Cyber attackers have actively been exploiting two newly patched high-severity router vulnerabilities in the wild after a security researcher released their proof-of-concept exploit code on the Internet last weekend.
The vulnerabilities in question are a command injection flaw (assigned CVE-2019-1652) and an information disclosure flaw (assigned CVE-2019-1653), a combination of which could allow a remote attacker to take full control of an affected Cisco router.
The first issue exists in RV320 and RV325 dual gigabit WAN VPN routers running firmware versions 18.104.22.168 through 22.214.171.124, and the second affects firmware versions 126.96.36.199 and 188.8.131.52, according to the Cisco’s advisory.
Both the vulnerabilities, discovered and responsibly reported to the company by German security firm RedTeam Pentesting, actually resides in the web-based management interface used for the routers and are remotely exploitable.
- CVE-2019-1652—The flaw allows an authenticated, remote attacker with administrative privileges on an affected device to execute arbitrary commands on the system.
- CVE-2019-1653—This flaw doesn’t require any authentication to reach the router’s web-based management portal, allowing attackers to retrieve sensitive information including the router’s configuration file containing MD5 hashed credentials and diagnostic information.
The PoC exploit code targeting Cisco RV320/RV325 routers published on the Internet first exploits CVE-2019-1653 to retrieve the configuration file from the router to obtain its hashed credentials and then exploits CVE-2019-1652 to execute arbitrary commands and gain complete control of the affected device.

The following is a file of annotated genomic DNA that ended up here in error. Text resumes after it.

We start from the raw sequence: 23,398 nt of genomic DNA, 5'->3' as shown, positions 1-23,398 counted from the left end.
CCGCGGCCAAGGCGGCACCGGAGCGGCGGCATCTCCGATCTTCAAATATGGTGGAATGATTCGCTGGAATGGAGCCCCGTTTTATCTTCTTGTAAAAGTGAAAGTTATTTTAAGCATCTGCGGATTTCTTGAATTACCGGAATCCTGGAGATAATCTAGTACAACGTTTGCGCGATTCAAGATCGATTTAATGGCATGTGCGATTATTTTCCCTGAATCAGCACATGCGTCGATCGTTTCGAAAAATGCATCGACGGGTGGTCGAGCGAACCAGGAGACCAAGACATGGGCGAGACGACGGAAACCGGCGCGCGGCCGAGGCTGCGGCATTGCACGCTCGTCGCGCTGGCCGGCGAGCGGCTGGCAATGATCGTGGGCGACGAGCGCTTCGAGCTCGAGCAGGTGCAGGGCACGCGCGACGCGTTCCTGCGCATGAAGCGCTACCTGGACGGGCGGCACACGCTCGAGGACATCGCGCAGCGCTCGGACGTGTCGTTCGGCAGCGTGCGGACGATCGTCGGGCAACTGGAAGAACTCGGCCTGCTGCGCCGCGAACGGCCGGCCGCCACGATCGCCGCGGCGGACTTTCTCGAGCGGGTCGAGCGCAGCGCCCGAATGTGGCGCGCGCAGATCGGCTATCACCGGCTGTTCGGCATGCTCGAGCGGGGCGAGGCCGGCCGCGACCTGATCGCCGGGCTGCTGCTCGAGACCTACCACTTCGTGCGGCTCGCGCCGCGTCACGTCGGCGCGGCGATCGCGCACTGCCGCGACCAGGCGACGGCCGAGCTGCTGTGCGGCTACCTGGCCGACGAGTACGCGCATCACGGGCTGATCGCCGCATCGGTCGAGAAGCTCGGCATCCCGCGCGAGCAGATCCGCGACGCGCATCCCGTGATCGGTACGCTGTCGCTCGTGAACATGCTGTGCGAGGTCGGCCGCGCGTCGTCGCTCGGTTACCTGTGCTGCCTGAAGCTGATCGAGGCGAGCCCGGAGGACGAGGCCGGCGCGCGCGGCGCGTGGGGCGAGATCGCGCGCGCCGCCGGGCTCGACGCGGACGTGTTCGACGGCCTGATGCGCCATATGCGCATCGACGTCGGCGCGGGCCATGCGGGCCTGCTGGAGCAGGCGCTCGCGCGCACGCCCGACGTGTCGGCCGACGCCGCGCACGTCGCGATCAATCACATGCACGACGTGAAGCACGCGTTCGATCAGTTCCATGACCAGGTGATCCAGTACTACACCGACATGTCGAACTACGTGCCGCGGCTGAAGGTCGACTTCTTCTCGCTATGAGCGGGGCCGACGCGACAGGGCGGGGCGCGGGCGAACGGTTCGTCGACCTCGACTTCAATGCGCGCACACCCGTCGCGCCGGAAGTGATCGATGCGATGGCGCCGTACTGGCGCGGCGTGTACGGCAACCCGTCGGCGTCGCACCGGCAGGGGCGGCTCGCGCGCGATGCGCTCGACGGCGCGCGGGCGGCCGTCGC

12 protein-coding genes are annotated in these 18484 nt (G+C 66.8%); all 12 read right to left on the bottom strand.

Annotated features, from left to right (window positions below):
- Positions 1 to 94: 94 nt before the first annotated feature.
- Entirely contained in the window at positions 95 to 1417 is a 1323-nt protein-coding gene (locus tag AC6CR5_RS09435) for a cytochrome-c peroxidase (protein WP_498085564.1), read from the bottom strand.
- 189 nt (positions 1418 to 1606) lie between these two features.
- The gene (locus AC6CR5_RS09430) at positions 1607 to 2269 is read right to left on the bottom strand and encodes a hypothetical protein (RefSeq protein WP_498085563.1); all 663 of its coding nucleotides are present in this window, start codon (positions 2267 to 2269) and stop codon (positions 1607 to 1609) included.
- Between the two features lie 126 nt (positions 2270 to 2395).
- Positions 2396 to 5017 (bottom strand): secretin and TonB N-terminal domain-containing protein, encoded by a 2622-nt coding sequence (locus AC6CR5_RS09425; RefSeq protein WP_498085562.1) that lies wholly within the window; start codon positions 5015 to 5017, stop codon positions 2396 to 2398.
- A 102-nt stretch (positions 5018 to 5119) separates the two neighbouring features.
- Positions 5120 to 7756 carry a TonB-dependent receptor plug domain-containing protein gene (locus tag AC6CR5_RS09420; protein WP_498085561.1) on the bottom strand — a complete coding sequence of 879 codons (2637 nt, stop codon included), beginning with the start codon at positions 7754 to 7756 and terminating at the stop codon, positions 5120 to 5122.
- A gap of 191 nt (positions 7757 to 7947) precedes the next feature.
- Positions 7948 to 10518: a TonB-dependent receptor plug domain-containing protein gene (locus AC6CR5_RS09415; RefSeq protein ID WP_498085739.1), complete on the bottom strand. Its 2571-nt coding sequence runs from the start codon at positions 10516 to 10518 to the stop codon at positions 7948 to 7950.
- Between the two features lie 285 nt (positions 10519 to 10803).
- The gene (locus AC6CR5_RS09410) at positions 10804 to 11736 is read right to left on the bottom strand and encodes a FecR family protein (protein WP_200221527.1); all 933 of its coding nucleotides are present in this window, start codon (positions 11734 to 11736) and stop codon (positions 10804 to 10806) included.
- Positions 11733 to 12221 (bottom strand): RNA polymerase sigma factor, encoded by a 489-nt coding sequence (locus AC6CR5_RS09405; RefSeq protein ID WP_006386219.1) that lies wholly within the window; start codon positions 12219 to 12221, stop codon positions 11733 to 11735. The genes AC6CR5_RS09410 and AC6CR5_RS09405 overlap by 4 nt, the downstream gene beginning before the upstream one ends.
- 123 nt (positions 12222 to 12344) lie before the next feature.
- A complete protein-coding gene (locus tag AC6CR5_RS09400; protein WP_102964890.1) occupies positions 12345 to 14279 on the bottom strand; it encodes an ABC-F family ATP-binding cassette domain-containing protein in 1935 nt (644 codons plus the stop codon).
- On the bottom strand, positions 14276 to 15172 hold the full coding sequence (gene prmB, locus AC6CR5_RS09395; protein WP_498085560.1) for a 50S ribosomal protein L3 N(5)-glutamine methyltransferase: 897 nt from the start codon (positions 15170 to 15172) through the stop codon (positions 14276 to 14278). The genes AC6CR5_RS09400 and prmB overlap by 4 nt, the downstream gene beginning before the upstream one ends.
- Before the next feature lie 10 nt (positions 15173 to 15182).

Researchers from cybersecurity firm Bad Packets said they found at least 9,657 Cisco routers (6,247 RV320 and 3,410 RV325) worldwide that are vulnerable to the information disclosure vulnerability, most of which located in the United States.
The firm shared an interactive map, showing all vulnerable RV320/RV325 Cisco routers in 122 countries and on the network of 1,619 unique internet service providers.
Bad Packets said its honeypots detected opportunistic scanning activity for vulnerable routers from multiple hosts from Saturday, suggesting the hackers are actively trying to exploit the flaws to take full control of the vulnerable routers.
Administrators who have not yet applied the firmware update are highly recommended to change their router’s admin and WiFi credentials considering themselves already compromised.